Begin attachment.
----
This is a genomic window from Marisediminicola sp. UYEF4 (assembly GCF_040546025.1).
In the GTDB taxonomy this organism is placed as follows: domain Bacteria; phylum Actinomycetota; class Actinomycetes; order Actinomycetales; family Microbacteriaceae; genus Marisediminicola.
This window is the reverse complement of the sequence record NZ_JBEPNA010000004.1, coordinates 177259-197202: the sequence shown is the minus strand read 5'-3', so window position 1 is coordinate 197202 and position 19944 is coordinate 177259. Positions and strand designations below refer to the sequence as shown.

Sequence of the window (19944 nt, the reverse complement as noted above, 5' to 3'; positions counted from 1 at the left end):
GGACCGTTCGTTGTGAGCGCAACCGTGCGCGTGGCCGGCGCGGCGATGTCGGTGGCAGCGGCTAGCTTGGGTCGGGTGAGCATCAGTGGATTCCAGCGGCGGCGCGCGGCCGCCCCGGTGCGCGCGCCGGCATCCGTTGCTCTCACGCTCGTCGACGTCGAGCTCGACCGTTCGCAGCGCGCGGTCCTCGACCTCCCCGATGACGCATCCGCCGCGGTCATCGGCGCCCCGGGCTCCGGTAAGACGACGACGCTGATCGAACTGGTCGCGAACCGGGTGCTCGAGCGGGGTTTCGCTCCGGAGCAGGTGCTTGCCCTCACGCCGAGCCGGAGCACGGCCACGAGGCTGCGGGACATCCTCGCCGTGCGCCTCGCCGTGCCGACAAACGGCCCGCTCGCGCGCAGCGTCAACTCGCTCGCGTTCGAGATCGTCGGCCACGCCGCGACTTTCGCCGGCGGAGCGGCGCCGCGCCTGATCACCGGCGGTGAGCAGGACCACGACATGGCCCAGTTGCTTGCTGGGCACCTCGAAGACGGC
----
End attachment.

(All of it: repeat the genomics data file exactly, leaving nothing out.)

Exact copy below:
This is a genomic window from Marisediminicola sp. UYEF4 (assembly GCF_040546025.1).
In the GTDB taxonomy this organism is placed as follows: domain Bacteria; phylum Actinomycetota; class Actinomycetes; order Actinomycetales; family Microbacteriaceae; genus Marisediminicola.
This window is the reverse complement of the sequence record NZ_JBEPNA010000004.1, coordinates 177259-197202: the sequence shown is the minus strand read 5'-3', so window position 1 is coordinate 197202 and position 19944 is coordinate 177259. Positions and strand designations below refer to the sequence as shown.

Sequence of the window (19944 nt, the reverse complement as noted above, 5' to 3'; positions counted from 1 at the left end):
GGACCGTTCGTTGTGAGCGCAACCGTGCGCGTGGCCGGCGCGGCGATGTCGGTGGCAGCGGCTAGCTTGGGTCGGGTGAGCATCAGTGGATTCCAGCGGCGGCGCGCGGCCGCCCCGGTGCGCGCGCCGGCATCCGTTGCTCTCACGCTCGTCGACGTCGAGCTCGACCGTTCGCAGCGCGCGGTCCTCGACCTCCCCGATGACGCATCCGCCGCGGTCATCGGCGCCCCGGGCTCCGGTAAGACGACGACGCTGATCGAACTGGTCGCGAACCGGGTGCTCGAGCGGGGTTTCGCTCCGGAGCAGGTGCTTGCCCTCACGCCGAGCCGGAGCACGGCCACGAGGCTGCGGGACATCCTCGCCGTGCGCCTCGCCGTGCCGACAAACGGCCCGCTCGCGCGCAGCGTCAACTCGCTCGCGTTCGAGATCGTCGGCCACGCCGCGACTTTCGCCGGCGGAGCGGCGCCGCGCCTGATCACCGGCGGTGAGCAGGACCACGACATGGCCCAGTTGCTTGCTGGGCACCTCGAAGACGGC